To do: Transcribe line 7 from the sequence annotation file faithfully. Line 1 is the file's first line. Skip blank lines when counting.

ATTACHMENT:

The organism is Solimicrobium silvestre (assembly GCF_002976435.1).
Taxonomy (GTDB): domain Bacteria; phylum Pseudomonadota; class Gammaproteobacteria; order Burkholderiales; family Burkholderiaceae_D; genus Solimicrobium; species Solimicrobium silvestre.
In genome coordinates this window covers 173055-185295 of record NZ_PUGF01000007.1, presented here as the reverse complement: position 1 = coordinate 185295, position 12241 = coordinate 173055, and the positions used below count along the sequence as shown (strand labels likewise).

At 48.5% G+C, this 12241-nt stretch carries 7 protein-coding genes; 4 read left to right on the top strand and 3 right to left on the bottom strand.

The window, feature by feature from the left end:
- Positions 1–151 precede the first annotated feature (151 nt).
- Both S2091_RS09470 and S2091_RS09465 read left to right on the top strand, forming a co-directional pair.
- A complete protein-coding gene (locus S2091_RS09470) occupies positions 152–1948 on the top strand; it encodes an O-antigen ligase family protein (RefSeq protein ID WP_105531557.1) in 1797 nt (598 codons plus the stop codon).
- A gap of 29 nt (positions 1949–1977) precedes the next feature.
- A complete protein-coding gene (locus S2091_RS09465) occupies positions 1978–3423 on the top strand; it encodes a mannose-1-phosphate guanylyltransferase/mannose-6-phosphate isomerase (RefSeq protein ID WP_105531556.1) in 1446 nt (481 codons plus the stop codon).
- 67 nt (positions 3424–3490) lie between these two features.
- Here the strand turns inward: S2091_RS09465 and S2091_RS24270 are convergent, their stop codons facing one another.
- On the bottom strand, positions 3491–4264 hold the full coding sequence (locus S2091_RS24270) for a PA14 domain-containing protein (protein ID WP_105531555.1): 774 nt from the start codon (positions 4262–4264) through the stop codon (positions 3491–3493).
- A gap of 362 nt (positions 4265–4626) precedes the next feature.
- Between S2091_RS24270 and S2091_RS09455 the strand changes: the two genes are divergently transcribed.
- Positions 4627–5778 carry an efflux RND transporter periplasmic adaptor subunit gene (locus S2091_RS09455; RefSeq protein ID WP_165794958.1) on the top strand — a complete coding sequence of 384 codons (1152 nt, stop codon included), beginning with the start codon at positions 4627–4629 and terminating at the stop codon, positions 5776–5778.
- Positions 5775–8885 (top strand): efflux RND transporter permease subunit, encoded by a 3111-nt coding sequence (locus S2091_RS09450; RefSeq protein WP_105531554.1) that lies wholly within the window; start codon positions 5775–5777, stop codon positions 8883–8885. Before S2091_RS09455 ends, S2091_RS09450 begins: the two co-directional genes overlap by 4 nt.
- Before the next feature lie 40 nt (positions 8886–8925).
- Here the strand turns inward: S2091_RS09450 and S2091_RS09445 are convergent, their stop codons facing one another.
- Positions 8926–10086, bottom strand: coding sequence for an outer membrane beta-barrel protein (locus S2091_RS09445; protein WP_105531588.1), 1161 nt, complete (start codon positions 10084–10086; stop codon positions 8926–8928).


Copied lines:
- Both S2091_RS09470 and S2091_RS09465 read left to right on the top strand, forming a co-directional pair.